However, it should be noted that not all employment with a public body will automatically enjoy this protection. It will depend on the particular circumstances. The reason behind the High Court’s limited powers in this regard was due to the policy that the law was not to be used to force two unwilling parties to enter into a contract.

Accordingly, if an employer no longer wished to employ an employee, the common law will not force such an employer to continue with the employment.

The Industrial Court however, has the power to order an employer to reinstate an employee, whose termination was done in circumstances that were harsh and oppressive.

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Generally, a termination will be regarded as harsh and oppressive if there was a failure to follow proper procedure. Even where there was a termination clause, the Industrial Court would determine whether reliance on such a clause was exercised in circumstances that were harsh and oppressive.

Therefore, if there was no good reason to rely on a termination clause, the Industrial Court was clothed with the power to set aside such a termination.

The Industrial Court administers the Industrial Relations Act, which provides a comprehensive code that governs employment matters. In a subsequent article I will examine the jurisdiction of the Industrial Court, as well as some basic principles of good industrial relations practice.

In order to access the Industrial Court, it is necessary that a person be regarded as a worker. A worker is defined in the Industrial Relations Act.

If a person does not fall within the definition of a worker and such a person has a dispute involving their contract of employment, they will have to pursue recourse in the High Court. Further, if a person is regarded as a “worker”, unlike in the High Court where an individual can commence an action, in the majority of cases it is only a trade union who can approach the Industrial Court.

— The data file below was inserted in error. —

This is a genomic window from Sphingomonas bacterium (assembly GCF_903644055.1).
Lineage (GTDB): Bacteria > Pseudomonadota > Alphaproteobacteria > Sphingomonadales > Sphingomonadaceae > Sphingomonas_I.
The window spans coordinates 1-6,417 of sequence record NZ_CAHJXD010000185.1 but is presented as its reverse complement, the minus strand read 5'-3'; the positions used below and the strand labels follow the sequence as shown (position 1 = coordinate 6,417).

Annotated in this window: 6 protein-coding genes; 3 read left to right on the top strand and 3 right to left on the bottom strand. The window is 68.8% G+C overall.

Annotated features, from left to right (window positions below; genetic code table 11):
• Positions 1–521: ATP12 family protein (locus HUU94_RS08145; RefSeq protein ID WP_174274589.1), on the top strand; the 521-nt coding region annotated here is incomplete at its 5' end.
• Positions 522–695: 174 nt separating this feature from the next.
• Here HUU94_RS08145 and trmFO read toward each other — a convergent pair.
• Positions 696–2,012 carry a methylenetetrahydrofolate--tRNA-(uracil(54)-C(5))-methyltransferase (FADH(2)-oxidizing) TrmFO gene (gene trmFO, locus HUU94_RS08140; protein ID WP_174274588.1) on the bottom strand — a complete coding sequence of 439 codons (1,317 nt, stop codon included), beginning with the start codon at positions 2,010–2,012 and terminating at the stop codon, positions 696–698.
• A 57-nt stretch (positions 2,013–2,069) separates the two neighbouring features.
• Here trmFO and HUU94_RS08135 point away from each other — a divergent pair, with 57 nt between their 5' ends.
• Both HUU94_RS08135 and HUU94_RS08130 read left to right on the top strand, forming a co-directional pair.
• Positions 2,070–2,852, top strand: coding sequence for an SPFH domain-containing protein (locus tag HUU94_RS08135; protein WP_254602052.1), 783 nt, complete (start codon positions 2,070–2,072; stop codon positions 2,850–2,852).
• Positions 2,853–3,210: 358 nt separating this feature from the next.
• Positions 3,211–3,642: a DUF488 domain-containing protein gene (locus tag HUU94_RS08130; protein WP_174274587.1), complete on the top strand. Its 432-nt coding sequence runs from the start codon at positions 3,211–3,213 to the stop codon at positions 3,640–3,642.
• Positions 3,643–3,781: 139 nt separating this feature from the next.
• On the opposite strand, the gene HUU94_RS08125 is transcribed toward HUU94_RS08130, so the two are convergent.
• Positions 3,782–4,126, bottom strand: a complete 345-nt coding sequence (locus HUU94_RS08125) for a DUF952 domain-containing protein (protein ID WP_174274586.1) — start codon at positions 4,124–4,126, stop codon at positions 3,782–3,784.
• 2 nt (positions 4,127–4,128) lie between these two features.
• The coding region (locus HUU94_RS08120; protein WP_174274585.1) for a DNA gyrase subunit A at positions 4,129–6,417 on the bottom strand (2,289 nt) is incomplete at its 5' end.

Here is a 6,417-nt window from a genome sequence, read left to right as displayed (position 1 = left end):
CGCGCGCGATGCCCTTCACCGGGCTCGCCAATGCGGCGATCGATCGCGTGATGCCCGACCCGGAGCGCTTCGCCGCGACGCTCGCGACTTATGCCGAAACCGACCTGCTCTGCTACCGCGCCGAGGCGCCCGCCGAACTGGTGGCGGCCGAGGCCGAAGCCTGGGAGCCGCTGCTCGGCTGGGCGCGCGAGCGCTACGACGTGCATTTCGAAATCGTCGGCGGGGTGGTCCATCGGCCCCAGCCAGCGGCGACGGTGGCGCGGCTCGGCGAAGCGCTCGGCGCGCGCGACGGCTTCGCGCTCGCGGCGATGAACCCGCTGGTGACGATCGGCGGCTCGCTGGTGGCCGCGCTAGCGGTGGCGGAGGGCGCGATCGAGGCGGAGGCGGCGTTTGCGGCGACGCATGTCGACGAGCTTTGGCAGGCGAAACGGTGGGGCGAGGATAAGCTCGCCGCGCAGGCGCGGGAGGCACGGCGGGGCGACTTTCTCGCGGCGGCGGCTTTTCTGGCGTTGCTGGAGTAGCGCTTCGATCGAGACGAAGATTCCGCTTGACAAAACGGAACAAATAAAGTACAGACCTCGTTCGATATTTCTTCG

Accordingly, in order to access the Industrial Court, a worker must be a member in good standing of a trade union. It must be pointed out that the usual matters that are determined by the Industrial Court must first be reported to the Ministry of Labour and Small Enterprise Development. The ministry will attempt to resolve the dispute through conciliation and in the event that the dispute cannot be resolved, it will then be referred to the Industrial Court for determination.

Therefore, where an employee feels that he has been aggrieved by his employer, there are a number of remedies that may be available to him. Depending on the circumstances of the employment, such remedies can either be pursued in the High Court, where in the majority of cases, the remedy will be limited to monetary compensation. If the employee is regarded as a worker under the Industrial Relations Act, he can pursue his remedies in the Industrial Court through a Trade Union, where that Court has some additional powers prescribed by that Act.

Ravi Nanga is an attorney-at-law.

(Please note that this article is intended only to provide general information on the topic being addressed and should not be taken as providing legal advice. In order to be properly advised it will be necessary for an attorney to examine the relevant documents and obtain the necessary instructions before properly advising as to rights and obligations).